Egyptian Art: the Voice of the People, the Voice of a Revolution

Egyptian Art: the Voice of the People, the Voice of a Revolution

Voice of the People…

At the center of Egypt’s Tahrir Square, an immense white flagpole looms. An amorphous flag droops and sags amongst the hustle and bustle of the passing cars and their bleating horns. These sounds fill the void left; the euphoric energies of dancing and singing and even the bartering of the former street vendors is gone. These sounds try to conceal the craved absence of interaction, of people. Gone are the protests on the walls, the rogueness of the graffiti, the vibrant amalgamation of colours, and the fusion of calligraphy and images and the eclectic mix of artistry and rebellion which refused to forget the Revolution, and the political quagmire of their times.

What is left now are the evenly paved slabs and the sea of beige and brick-coloured sand, paired alongside the uneasy sheen of the artificial grass?The government has indeed “paved paradise and put up a parking lot”. Since the Square’s reconstruction beginning in 2015, they have attempted to assert their own vision of paradise; a paradise defined by the banality and uniformity of the parking garages which serves to declare the neutrality of Egypt. It serves to erase the memory of strife and revolutions and eradicate any dissent which was birthed and fostered by this past. Alongside this, President Abdel Fattah El-Sisi has imposed new anti-demonstration laws which punish street artists and activists with hefty fines and possible imprisonment. As reported by the Human Rights Watch, this is a homogenisation of Egyptian society in order to cleanse all signs of the military coup and political opposition, in order to forget the struggle and constant calls for democracy.

Despite this, there is a consciousness that pulsates beneath the blandness of the cement and resists the very physical constructs imposed. The Egyptian revolutions of 2011 and 2013 have produced something truly revolutionary: the emancipation of thought. It is an emancipation that has emerged from the fruitful symbiosis between art and freedom. It is an emancipation where the very fears and taboos of political oppression disintegrated. What has been unleashed is the influx of creativity and artistry which sought to politicise the very times and to stimulate the critical awareness of the beholder. It confronts with the mutual recognition of the Egyptian as irrevocably politicised, confronts with the need to think, act, resist. It is through this framing of the Egyptian collective experience, of a united transnational and transcultural public, where the revolutionary spirit lives on, battling to remember the struggles of their past for the strength and hope of their future.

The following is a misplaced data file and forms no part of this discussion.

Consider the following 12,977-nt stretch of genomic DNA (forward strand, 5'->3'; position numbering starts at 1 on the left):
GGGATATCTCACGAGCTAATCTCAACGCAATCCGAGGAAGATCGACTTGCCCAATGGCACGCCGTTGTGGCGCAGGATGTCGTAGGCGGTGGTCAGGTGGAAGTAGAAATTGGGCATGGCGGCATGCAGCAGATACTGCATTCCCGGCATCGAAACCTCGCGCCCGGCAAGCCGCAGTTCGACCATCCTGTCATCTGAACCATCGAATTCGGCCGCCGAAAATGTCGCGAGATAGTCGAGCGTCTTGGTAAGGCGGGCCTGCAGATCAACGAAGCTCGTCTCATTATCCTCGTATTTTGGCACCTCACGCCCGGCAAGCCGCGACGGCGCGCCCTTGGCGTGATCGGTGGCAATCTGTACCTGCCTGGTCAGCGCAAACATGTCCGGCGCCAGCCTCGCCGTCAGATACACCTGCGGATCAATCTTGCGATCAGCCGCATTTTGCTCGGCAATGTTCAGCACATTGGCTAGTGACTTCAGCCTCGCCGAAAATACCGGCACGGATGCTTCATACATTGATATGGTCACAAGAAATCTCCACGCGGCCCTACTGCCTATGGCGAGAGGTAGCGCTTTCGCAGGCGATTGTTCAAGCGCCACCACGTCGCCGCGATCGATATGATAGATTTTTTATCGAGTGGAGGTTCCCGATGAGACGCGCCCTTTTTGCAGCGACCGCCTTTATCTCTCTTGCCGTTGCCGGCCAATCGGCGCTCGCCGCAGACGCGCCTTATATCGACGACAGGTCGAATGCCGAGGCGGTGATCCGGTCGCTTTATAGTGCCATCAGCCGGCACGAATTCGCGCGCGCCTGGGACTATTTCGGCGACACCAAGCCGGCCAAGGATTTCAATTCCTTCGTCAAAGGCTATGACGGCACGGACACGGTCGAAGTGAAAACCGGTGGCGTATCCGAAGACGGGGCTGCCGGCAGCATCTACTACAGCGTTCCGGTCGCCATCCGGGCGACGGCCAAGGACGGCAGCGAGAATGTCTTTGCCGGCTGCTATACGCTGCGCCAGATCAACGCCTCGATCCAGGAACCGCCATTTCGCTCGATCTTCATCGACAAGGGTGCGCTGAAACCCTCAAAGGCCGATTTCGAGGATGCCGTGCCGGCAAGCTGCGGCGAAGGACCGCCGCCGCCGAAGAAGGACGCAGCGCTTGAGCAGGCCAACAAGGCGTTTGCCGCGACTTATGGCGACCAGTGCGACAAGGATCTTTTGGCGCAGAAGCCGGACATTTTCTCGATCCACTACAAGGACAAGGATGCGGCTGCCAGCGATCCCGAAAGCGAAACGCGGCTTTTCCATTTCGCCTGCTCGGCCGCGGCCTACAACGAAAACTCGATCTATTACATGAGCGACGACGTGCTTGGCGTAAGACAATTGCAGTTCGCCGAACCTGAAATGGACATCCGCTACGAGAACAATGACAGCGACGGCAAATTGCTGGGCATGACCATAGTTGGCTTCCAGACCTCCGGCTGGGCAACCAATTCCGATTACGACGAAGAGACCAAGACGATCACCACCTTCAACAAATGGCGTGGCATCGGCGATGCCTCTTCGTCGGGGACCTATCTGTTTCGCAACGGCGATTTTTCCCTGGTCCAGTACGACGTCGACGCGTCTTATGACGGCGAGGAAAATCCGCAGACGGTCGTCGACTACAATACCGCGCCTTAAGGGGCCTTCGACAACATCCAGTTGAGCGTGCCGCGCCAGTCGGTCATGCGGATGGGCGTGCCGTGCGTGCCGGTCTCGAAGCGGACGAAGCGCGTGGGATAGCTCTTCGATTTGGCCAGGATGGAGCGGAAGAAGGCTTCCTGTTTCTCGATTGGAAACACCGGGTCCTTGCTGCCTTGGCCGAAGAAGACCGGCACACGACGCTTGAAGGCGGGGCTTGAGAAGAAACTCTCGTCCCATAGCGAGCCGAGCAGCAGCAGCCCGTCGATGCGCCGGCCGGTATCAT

A revived connection with the past has been critical for the Egyptian people, as artists and activists harken back to the very depths of antiquity to revive a source of national power and identity. From 2011, Abu Bakr and Alaa Awad were pioneer figures in crafting a continuum between past and present, ancient glory, and future hope, as they transformed the static testaments of ancient tombs and reproduced them into the relevancy and urgency of the present day. By using Pharaonic motifs and symbols, Bakr and Awad has re-emphasised the continuity of Egypt’s past with its contemporary politicised narrative: the powerful national consciousness of Egypt must be revived.

According to Mona Abaza, professor of Islamology and author of The Buraqs of “Tahrir”, Awad diversified the potency of this message by drawing upon the Islamic roots of Egypt’s history in the mythological creature of the buraq, a creature rooted in Islamic tradition and Prophet Muhammad’s rise to Heaven. The vibrancy of the colours, the striking interplay of red and blue harken to the majesty of the buraq as it becomes an icon of freedom, of revolution, and the transcendental power of the martyrs who had fought and battled to keep alive Egypt’s rebellious political identity in the 2011 revolution.